Long, long ago a Nigerian chieftain told his tribesmen: “I conceive that the land (read “earth”) belongs to a vast family of which many are dead, few are living, and countless numbers are still unborn.” Expressing a similar sentiment, a Native American proverb goes this way: “We do not inherit the earth from our ancestors; we borrow it from our children.”
We are most inhuman in dealing with our mother earth and yet we take pride in calling ourselves human beings. We plunder her natural resources as if there is no tomorrow. We pollute her land, water and air as if it has nothing to do with us. In our eternal greed, we tend to imagine that we own the earth and that it is okay to use up all the resources while we can even if that means overdrawing some of them.
This philosophy must change. We must change our attitude towards mother earth. We must be more considerate towards her. Not so much because it is going to help her but because it is going to do us a lot of good and also to our coming generations.
These words of ancient wisdom should set us thinking. These words must convince us beyond doubt that we do not own this earth…that we have merely borrowed it from our children. And, take a look at this Indian proverb: “Only when the last tree has died and the last river has been poisoned and the last fish has been caught will we realize we cannot eat money.” That is madness and we are at it!
Voicing his concern over extensive pollution, Henry David Thoreau elucidated: “Thank God men cannot fly, and lay waste the sky as well as the earth.” But, sadly, man has learned to fly with the help of flying machines and spaceships and is happily polluting the earth as well as the space. Robert Orben takes a dig at air pollution when he says: “There is so much pollution in the air now that if it weren’t for our lungs there’d be no place to put it all.”
Pained at indiscriminate tree-felling, Bill Vaughn remarked: “Suburbia is where the developer bulldozes out the trees, then, names the streets after them.” Tom McMillan made an interesting observation when he said: “For 200 years we’ve been conquering Nature. Now we’re beating it to death.”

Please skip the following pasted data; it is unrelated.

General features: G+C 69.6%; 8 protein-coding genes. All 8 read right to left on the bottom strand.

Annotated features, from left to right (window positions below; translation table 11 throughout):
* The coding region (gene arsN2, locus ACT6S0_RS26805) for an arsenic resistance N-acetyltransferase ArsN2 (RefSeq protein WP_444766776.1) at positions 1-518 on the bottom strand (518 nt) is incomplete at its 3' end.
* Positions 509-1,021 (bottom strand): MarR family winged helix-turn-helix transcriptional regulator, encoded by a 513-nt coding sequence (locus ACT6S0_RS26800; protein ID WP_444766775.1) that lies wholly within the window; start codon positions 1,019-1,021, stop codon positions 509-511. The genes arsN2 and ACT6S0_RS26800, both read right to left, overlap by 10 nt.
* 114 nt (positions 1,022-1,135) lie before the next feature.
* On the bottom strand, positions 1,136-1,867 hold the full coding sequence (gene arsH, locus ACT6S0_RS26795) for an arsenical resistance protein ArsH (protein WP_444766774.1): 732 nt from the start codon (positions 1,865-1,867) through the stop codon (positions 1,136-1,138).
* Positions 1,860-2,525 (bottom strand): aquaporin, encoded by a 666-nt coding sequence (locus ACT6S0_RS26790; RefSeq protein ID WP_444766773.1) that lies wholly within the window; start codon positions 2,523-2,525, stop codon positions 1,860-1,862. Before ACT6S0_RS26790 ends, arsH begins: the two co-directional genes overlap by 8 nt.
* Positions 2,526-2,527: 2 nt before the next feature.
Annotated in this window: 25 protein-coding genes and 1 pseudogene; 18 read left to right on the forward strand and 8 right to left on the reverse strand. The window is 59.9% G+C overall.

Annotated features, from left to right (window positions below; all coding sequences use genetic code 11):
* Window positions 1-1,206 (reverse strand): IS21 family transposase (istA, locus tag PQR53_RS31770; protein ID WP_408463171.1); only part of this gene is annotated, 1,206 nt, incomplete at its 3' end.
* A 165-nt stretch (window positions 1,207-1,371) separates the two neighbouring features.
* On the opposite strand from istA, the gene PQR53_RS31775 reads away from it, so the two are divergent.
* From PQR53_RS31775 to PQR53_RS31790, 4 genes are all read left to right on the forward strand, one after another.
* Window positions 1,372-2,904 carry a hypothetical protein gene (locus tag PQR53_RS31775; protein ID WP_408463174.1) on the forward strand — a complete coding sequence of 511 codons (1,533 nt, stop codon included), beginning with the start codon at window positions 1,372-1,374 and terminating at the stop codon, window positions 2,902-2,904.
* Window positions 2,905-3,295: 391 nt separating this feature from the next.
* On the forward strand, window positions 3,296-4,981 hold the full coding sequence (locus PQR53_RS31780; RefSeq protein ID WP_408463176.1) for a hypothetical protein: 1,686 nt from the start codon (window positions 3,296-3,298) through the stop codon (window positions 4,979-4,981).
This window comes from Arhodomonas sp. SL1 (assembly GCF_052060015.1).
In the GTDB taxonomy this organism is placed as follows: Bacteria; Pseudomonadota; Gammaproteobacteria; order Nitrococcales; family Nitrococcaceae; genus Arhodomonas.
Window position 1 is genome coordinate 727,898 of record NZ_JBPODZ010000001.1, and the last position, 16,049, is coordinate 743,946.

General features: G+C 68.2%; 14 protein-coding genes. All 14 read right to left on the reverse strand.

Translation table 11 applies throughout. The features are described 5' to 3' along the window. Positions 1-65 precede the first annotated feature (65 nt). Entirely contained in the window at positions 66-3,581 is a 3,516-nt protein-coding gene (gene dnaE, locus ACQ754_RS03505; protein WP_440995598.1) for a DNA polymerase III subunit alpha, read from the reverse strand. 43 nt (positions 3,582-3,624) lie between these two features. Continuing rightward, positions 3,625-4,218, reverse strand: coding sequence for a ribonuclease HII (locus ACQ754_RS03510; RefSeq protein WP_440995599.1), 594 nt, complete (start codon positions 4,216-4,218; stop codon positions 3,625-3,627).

At a nature spot in Baltimore, there was a message for visitors. It said: “Take nothing but pictures; leave nothing but footprints; kill nothing but time.” I cannot stop admiring whoever it was that came up with this motto.
But remember one thing: no alien will come from outer space to save the earth. Like Marshall McLuhan said: “There are no passengers on Spaceship Earth. We are all crew.”
Darryl Cherney of Smithsonian clarified further when he said: “I am not an environmentalist. I’m an Earth warrior.” That is the spirit with which we must fight to save the Earth from destruction.
Let this be our firm resolve and commitment on this Earth Day. But, let us not forget our resolve after we celebrate the Earth Day today. Let us remember the anonymous quote: “Every day is Earth Day.”
Let us vow on this Earth Day that we will replenish the Earth for everything that we take from her; that we will clean up all the pollutants that we spread across the earth and ensure that whatever we have taken on loan from mother Earth is repaid before we depart from this Earth so that we may return to the generations to come what we have borrowed from them.